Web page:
In the past few weeks, exceptional weather conditions have led to unprecedented ozone depletion over the Arctic. Ground and satellite observations by researchers at the Laboratoire Atmosphères, Milieux, Observations Spatiales (CNRS/UVSQ/UPMC) as well as French models show that ozone loss reached around 40% at the end of March.
The phenomenon was caused by an extremely cold and persistent stratospheric winter, resulting in significant ozone destruction, which, unusually, continued into spring.
The ozone layer acts like a shield that protects life on Earth from harmful ultraviolet solar radiation. Ozone concentrations and total content have been continually monitored since the signing in 1987 of an international treaty, the Montreal Protocol, which regulates the production of halocarbons.
These are chemical compounds that contain chlorine and bromine and cause the destruction of ozone in the stratosphere (the part of the atmosphere that extends from an altitude of around 10 to 50 km and where the concentration of ozone is at its highest). Since halocarbons remain in the atmosphere for tens of years, it will be several decades before their concentration falls back to its pre-1980 level.
Destruction of stratospheric ozone takes place in the polar regions when temperatures drop below -80°C. At these temperatures, clouds form in the lower stratosphere. Chemical reactions inside them transform compounds derived from halocarbons—which are harmless to ozone—into active compounds. These processes lead to the rapid destruction of ozone when sunlight returns over the pole.
In the Antarctic, the ‘ozone hole’ (which results from the destruction of over half the total ozone content in spring) is a recurring phenomenon due to the extremely low temperatures in the stratosphere every winter. In the Arctic, on the other hand, wintertime temperatures are warmer on average than at the South Pole, and weather conditions vary considerably from one year to the next. This explains why ozone depletion can be less significant there.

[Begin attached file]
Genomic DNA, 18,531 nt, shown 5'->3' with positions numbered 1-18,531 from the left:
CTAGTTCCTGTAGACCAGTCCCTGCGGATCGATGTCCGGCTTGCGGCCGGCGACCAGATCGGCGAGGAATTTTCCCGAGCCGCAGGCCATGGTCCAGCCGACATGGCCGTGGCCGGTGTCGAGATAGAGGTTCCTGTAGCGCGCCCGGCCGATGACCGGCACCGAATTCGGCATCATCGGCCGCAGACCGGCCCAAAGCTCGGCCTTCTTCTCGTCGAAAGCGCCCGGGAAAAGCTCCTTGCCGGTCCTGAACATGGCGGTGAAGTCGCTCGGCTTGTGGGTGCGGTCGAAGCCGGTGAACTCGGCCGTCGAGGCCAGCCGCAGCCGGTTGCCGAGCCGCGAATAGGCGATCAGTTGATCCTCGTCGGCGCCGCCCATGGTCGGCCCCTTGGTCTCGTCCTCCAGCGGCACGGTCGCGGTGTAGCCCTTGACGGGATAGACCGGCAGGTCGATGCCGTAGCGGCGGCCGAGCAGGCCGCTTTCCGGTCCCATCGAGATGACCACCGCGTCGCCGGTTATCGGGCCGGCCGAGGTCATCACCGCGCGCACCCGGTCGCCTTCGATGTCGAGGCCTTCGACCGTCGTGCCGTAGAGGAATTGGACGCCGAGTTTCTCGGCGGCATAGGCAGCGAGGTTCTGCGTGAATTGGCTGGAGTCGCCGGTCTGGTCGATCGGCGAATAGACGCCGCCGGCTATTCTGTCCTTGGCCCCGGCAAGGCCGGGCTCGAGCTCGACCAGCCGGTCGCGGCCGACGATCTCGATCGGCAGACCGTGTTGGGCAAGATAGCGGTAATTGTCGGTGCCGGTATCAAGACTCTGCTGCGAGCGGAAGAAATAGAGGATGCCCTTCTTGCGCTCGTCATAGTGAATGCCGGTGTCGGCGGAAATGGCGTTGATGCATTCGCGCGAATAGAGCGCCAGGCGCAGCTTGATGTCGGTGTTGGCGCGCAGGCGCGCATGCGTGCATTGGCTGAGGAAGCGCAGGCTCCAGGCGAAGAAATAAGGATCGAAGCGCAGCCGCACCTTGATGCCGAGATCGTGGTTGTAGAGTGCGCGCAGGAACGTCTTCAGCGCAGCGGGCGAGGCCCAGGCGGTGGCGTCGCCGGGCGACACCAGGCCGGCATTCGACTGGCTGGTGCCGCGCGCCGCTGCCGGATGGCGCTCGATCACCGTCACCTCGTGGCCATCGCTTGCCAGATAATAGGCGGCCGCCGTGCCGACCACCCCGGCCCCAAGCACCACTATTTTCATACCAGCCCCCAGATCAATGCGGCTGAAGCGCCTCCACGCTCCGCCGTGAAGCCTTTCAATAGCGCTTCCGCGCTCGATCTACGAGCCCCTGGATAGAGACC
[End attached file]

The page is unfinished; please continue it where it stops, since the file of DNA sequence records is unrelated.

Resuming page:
This year, the record ozone loss observed was caused by extreme weather.
Researchers at the Laboratoire atmosphère, milieux, observations spatiales (CNRS/UVSQ/UPMC) have access to a battery of measurement stations and infrared and UV-visible monitoring systems that monitor ozone on a daily basis all around the planet.
These observations are part of the World Meteorological Organization and United Nations Environment Program’s Global Ozone Observing System.
This winter, observations as well as simulations carried out by these teams using the Reprobus(4) model revealed an extremely significant drop in total ozone content over a wide area. The persistence and extent of this loss, which has lasted for several weeks and reached 40% et the end of March, are absolutely unprecedented.
French and European teams are currently working in the field north of the Arctic Circle (Kiruna, Sweden) to take detailed observations of these exceptional conditions using instruments on board stratospheric balloons operated by CNES. And instruments at the Haute Provence observation station (sounding balloons and LIDAR system) will be used to detect the impact of this event on lower latitudes when springtime warming of the polar stratosphere pushes ozone-depleted air masses towards these regions.
Without the Montreal Protocol, this year’s ozone destruction would have been considerably worse. As long as chlorine and bromine concentrations in the stratosphere remain high, significant ozone depletion similar to that observed this year may happen again during exceptionally cold Arctic winters.
According to the latest international report assessing the state of the ozone layer, ozone should recover its pre-1980 levels around 2045-60 over the South Pole, and probably one or two decades earlier over the North Pole.